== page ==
Project Description

Fatigue of vehicle components is caused by various external and internal excitations within a broad frequency range. As spot-welds are prevalent joining elements in the automotive industry – a typical modern body-in-white contains about 4000-6000 thereof –, reliable fatigue life estimation of spot-welds is very important.

Essentially, for spot-weld fatigue analyses in the time-domain two basic approaches have been followed:

  1. First, there are simple FE models with only a few elements that allow for a rather gross approximation of the stress state only.
  2. Second, there are detailed models with hundreds or thousands of nodes for a single spot-weld, which however are computationally very expensive.

Although the necessary CPU-time is a crucial issue, especially in time-domain calculations, it is relevant in frequency-domain methods, too. Indeed, whereas the general frequency-domain approach is well-established, there still is room for improvement concerning specific problems.

Main Goals

An advanced procedure in the frequency-domain is proposed. It is aimed to outline several measures to speed up frequency-domain fatigue analyses for vehicle components with huge numbers of spot-welds -- as implemented in the program FEMSITE of MAGNA STEYR. An efficient superposition of the stresses from a modal analysis, using a pre-processed database, with the PSD input may increase the performance and allow fast consideration of variants of the fatigue life estimations both for different PSD input curves and different spot weld and sheet geometries.

Moreover, the so-called cutting plane method used hitherto in the time-domain proves advantageous in the frequency-domain, too. Additionally, by appropriate a priori stress estimations the number of spot welds to be considered can be reduced essentially. To show the benefits of these measures, a fatigue life estimation of an actual vehicle component both with the suggested method in the frequency-domain and with the standard time-domain approach is presented and discussed. Figure 1 presents a sketch of the applied basic procedure.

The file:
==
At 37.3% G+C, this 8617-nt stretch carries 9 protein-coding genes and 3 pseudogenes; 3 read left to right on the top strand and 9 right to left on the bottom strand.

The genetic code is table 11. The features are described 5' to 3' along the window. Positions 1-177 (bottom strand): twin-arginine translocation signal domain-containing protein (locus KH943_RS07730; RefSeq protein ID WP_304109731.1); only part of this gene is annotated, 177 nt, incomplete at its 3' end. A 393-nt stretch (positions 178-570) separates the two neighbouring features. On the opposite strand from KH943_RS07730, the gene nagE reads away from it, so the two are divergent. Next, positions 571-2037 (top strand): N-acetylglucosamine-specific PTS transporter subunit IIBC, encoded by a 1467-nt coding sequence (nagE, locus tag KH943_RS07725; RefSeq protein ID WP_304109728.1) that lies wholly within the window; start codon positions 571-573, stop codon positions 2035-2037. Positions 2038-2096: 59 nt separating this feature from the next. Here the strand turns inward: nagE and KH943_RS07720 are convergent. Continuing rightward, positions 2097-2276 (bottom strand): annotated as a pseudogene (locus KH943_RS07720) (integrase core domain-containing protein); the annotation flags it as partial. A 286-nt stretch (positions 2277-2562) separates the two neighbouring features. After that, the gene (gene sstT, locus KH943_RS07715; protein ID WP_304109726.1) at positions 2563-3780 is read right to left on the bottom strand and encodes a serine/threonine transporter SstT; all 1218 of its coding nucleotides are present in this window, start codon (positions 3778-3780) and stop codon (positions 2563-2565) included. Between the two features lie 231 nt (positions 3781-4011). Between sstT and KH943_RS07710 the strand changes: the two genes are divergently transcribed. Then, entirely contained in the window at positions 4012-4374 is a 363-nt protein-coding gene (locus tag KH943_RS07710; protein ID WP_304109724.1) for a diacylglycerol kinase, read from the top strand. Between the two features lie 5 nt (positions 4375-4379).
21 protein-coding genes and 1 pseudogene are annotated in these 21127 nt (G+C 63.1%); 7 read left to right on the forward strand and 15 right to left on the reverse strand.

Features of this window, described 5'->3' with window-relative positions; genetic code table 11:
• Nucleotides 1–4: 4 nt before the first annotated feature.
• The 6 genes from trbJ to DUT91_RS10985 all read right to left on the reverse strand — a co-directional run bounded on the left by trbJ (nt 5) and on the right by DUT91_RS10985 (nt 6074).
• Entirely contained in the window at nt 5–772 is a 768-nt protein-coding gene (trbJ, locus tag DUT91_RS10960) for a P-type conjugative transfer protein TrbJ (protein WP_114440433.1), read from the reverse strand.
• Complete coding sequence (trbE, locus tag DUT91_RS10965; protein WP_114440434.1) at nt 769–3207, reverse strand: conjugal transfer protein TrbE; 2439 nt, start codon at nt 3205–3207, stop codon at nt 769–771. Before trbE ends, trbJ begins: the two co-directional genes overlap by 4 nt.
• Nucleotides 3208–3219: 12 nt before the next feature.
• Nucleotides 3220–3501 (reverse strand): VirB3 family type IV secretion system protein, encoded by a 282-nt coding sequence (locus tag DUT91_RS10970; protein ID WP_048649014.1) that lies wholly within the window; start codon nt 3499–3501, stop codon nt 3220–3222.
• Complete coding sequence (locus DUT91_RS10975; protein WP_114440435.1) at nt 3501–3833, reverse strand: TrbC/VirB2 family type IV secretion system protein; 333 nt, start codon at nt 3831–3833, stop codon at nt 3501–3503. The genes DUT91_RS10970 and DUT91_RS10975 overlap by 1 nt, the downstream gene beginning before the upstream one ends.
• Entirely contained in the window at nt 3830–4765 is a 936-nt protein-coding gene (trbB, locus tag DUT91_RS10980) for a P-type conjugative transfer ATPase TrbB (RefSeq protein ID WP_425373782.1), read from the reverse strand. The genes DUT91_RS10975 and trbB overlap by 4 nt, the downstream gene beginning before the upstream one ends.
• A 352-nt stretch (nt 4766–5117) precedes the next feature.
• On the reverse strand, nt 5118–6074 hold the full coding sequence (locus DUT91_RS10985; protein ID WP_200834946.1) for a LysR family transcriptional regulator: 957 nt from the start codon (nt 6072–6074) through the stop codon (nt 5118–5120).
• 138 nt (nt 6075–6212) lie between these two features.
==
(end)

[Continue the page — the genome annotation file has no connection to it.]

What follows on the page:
Survey of the general frequency-domain approach

Figure 1: Survey of the general frequency-domain approach for fatigue life estimations


An assessment of the proposed approach is applied to a bracket for an expansion tank of a cooling medium. This expansion tank is mounted at the front of a passenger car next to the radiator, see Figure 2. The figure shows also the comparison of frequency-domain and time-domain results for the bracket. As one observes, the general distribution of critical damage is almost indistinguishable. The (left) most vulnerable position found by the calculations is perfectly coinciding with the position of crack occurrence in tests shown thus validating the simulations. With regard to the spot welds, they are confirmed to be in a safe state (within the load history), and the difference between the D-values obtained for them by both methods is only about 11%. As compared to the time-domain approach, the frequency-domain method predicts slightly smaller damage. It is shown that the proposed algorithm may reduce the computation time as compared to time-domain calculations substantially.

Model of cracks in a bracket

Figure 2: Cracks in the bracket of the expansion tank and calculated damage for frequency and time domains

Figure 3 presents a comparison of CPU-times of time-domain and frequency-domain calculations for different numbers of spot-welds in a vehicle body-in-white.

Graphic comparison CPU time and frequency calculation

Figure 3: Comparison of CPU-times of time-domain and frequency-domain calculations


Zigo, Milan, Eray Arslan, Werner Mack, and Gerhard Kepplinger. "Efficient frequency-domain based fatigue life estimation of spot welds in vehicle components, opens an external URL in a new window." Forschung im Ingenieurwesen 83, no. 4 (2019): 921-931.

Zigo, Milan, Eray Arslan, Werner Mack, and Gerhard Kepplinger. "Computationally effective spot‐weld fatigue life estimation for vehicle components, opens an external URL in a new window." PAMM 19, no. 1 (2019): e201900137.

Cooperation Partner


  • September 2014 - April 2015


Privatdoz. Dr. Eray Arslan

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